Nurri Leva S.A. or ACS Vesuvius Evo Leva

Recommendations for buyers and upgraders from the site's members.
astibolt
Posts: 25
Joined: 7 years ago

#1: Post by astibolt »

This question is for anyone who has used both the Nurri Leva and the Evo Leva. I am considering both of these machines as possible replacements for my Salvatore Compact Lever. My primary goals for this upgrade are:

1) direct, precise, control over brew water temperature,
2) direct, precise control over a range of pre-infusion pressures, and
3) a machine with a quicker warmup time.

Both of these machines meet these desires, with the Nurri offering a little bit more. As I understand it, the areas in which the Nurri exceeds both my minimum desires and what the Evo Leva offers are the following:

1) Infusion pressures up to 9 bars (or the ability to flush the group-head) regardless of lever position, and
2) The ability to stop a shot by releasing all remaining pressure in the group-head back through the machine, into the drip tray.

While both of these features are appealing to me, here in the United States, the cost of the Nurri is about 50% more than the cost of the Evo Leva.

Can anyone who has used both of these machines share their opinion as to whether that additional 50% is worth it? I know that "worth it" is entirely subjective and relative, but I am looking for your opinion and why you have come to that opinion. Are there additional features that the Nurri has that I am not taking into account? Is there something about the workflow, functionality, or fit and finish that makes the Nurri worth a 50% larger investment? Thanks in advance for your feedback as I consider this machine upgrade.

Silentsim
Posts: 101
Joined: 5 years ago

#2: Post by Silentsim »

Might worth be waiting for Vostok if you're exploring a higher budget than the Leva.

RueFondary
Posts: 24
Joined: 3 years ago

#3: Post by RueFondary »

It seems that there might also soon be a version of the Vesuvius Evo Leva with all the features of the Vostok (thus with manual pressure release a la Nurri Leva, and with automated pressure release as well -based on time or reaching a set pressure level; a rotary pump; etc.), but in a more compact body.

It's not available yet, but in the recent past ACS has been quite quick to bring prototypes to market.

There are also talks about an upgrade path for existing Evo Leva owners, but it's not clear which features will be added and how this will be done (shipping machines back to Italy for a retrofit is unlikely to be viable, but there are other solutions which might work... time will tell)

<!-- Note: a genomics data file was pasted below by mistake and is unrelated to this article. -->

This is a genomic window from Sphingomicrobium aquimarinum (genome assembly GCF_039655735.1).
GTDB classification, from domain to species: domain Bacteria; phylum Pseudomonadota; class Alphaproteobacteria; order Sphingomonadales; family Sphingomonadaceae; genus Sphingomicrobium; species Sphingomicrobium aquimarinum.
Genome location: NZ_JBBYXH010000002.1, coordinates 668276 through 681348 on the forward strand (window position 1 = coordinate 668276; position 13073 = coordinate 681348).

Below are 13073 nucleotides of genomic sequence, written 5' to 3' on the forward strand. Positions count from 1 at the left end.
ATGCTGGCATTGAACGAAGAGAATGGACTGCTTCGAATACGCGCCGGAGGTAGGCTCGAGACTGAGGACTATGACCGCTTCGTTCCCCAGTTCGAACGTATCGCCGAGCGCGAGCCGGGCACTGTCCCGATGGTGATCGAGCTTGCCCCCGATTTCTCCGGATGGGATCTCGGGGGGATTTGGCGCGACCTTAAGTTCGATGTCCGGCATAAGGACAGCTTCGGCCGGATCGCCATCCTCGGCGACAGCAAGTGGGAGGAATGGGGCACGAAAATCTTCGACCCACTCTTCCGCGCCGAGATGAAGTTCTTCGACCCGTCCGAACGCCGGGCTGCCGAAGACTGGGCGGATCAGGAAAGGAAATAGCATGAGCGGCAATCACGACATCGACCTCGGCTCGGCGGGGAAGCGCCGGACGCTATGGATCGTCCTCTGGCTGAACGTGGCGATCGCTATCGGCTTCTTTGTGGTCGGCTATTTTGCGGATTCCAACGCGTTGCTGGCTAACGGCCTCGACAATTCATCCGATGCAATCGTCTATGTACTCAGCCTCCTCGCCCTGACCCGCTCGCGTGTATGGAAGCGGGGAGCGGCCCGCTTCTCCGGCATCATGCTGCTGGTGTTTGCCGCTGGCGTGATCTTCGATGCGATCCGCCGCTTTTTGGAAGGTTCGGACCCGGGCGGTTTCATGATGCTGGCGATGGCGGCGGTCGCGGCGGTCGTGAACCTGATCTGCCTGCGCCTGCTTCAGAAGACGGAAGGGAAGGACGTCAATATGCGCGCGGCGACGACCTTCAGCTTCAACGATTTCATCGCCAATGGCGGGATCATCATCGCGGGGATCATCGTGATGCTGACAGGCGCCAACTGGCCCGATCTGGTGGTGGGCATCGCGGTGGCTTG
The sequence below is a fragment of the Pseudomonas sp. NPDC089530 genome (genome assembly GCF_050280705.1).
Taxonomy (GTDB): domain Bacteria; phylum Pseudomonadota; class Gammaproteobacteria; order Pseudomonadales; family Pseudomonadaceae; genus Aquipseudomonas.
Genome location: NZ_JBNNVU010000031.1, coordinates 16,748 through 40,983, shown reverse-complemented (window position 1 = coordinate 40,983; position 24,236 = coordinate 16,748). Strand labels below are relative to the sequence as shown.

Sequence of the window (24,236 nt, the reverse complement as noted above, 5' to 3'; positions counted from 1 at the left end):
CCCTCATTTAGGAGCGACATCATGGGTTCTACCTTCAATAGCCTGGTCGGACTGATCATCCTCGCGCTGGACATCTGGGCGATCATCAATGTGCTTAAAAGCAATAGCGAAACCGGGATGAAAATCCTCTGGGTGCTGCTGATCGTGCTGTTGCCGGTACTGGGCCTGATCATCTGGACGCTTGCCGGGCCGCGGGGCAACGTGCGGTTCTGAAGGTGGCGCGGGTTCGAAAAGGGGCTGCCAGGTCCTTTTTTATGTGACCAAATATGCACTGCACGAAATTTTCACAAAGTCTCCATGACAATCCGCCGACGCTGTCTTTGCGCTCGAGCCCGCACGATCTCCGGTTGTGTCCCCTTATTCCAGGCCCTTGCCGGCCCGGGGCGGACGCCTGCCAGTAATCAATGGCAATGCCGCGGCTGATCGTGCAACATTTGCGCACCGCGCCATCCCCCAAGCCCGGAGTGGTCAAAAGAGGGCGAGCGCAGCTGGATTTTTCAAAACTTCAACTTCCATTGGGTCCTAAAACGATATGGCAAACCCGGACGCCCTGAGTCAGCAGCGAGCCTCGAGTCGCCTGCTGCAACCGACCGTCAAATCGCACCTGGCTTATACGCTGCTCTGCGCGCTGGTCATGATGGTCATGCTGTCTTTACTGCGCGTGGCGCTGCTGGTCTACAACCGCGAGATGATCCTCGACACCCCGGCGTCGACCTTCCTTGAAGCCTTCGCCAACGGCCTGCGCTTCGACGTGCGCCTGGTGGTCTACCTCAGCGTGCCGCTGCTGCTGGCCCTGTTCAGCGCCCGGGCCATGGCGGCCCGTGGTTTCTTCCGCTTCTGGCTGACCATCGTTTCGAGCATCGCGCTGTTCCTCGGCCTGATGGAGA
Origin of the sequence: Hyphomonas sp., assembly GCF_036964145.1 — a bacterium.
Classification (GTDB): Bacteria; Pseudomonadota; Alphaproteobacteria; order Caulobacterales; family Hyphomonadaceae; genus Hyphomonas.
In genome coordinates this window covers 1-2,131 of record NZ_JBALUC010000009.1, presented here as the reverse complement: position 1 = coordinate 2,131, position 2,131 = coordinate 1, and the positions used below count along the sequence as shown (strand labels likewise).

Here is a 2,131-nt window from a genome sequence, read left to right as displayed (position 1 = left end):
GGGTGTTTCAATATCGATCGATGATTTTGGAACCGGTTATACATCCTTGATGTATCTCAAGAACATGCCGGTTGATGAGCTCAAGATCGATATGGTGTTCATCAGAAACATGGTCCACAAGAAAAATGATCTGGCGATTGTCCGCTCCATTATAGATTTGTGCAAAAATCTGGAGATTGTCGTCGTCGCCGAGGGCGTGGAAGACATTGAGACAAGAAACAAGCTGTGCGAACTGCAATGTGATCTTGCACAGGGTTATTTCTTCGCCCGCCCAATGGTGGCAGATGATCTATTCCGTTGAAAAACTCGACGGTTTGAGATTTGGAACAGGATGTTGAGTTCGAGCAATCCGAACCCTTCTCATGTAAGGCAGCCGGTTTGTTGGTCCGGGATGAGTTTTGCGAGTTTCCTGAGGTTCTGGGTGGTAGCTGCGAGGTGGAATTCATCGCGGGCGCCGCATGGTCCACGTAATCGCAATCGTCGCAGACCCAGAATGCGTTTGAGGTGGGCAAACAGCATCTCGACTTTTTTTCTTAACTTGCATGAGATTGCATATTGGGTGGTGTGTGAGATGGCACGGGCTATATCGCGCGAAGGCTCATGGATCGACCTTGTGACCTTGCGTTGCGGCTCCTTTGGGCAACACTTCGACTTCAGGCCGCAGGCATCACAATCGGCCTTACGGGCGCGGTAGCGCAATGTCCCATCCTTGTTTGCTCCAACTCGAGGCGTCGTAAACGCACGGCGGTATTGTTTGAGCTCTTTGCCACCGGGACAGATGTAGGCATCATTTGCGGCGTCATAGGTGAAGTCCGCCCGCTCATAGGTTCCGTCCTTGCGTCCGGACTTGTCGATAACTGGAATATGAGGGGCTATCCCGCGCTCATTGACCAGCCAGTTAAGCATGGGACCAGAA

As an Evo Leva owner for nearly 18 months, I'd say that my experience has been very good and that I've never felt the need for manual pressure release or for high pre infusion pressures. Manual flushing would lengthen my workflow and make it more complex (I'm sliding a plastic container above the drip tray at the end of each shot, which means there is no water to clean in the drip tray... or just a few drops which are easily absorbed by a kitchen towel).
Check the website in my contact info for ACS Vesuvius Evo Leva (Unofficial) FAQ

NelisB
Posts: 968
Joined: 14 years ago

#4: Post by NelisB »

RueFondary wrote:or for high pre infusion pressures.
I only have lowered PI pressure

Primacog
Posts: 822
Joined: 2 years ago

#5: Post by Primacog »

astibolt wrote:This question is for anyone who has used both the Nurri Leva and the Evo Leva. I am considering both of these machines as possible replacements for my Salvatore Compact Lever. My primary goals for this upgrade are:

1) direct, precise, control over brew water temperature,
2) direct, precise control over a range of pre-infusion pressures, and
3) a machine with a quicker warmup time.

Both of these machines meet these desires, with the Nurri offering a little bit more. As I understand it, the areas in which the Nurri exceeds both my minimum desires and what the Evo Leva offers are the following:

1) Infusion pressures up to 9 bars (or the ability to flush the group-head) regardless of lever position, and
2) The ability to stop a shot by releasing all remaining pressure in the group-head back through the machine, into the drip tray.

While both of these features are appealing to me, here in the United States, the cost of the Nurri is about 50% more than the cost of the Evo Leva.

Can anyone who has used both of these machines share their opinion as to whether that additional 50% is worth it? I know that "worth it" is entirely subjective and relative, but I am looking for your opinion and why you have come to that opinion. Are there additional features that the Nurri has that I am not taking into account? Is there something about the workflow, functionality, or fit and finish that makes the Nurri worth a 50% larger investment? Thanks in advance for your feedback as I consider this machine upgrade.
Since the vesuvius evo will apparently be brought up to vostok specs, to me the biggest difference between the two machines apart from the more powerful rotary pump in the nurri, is the very different philosophies behind them. They represent different approaches to provide similar capabilities.

The nurri is for the user who wants the entire experience to be hands on and fully manual. The paddles and upcoming pump control dial put the preinfusion and extraction fully and literally at the user's hands whereby the paddle system is unique to nurri and apparently pending patent. This means that the user can change up or interrupt things at any time.

It is difficult to describe unless you actually use it, but the nurri paddle system gives a direct way to control the entire shot making process in a direct and tactile way that makes it intuitive and for me, makes the while thing just more enjoyable. However the only demerit of this hands oj focus is that iit also means that apart from the pid, there is no ability to program the machine or to provide some automation at all.

For the vostok, the preinfusion pump is programmed ahead of time, while the shot can be programmed to terminate at a preset pressure or time basis (there is also a recessed button in the vostok that can end the shot on command) This will help if one is using the machine on a semi commercial basis or catering for a large gathering or party.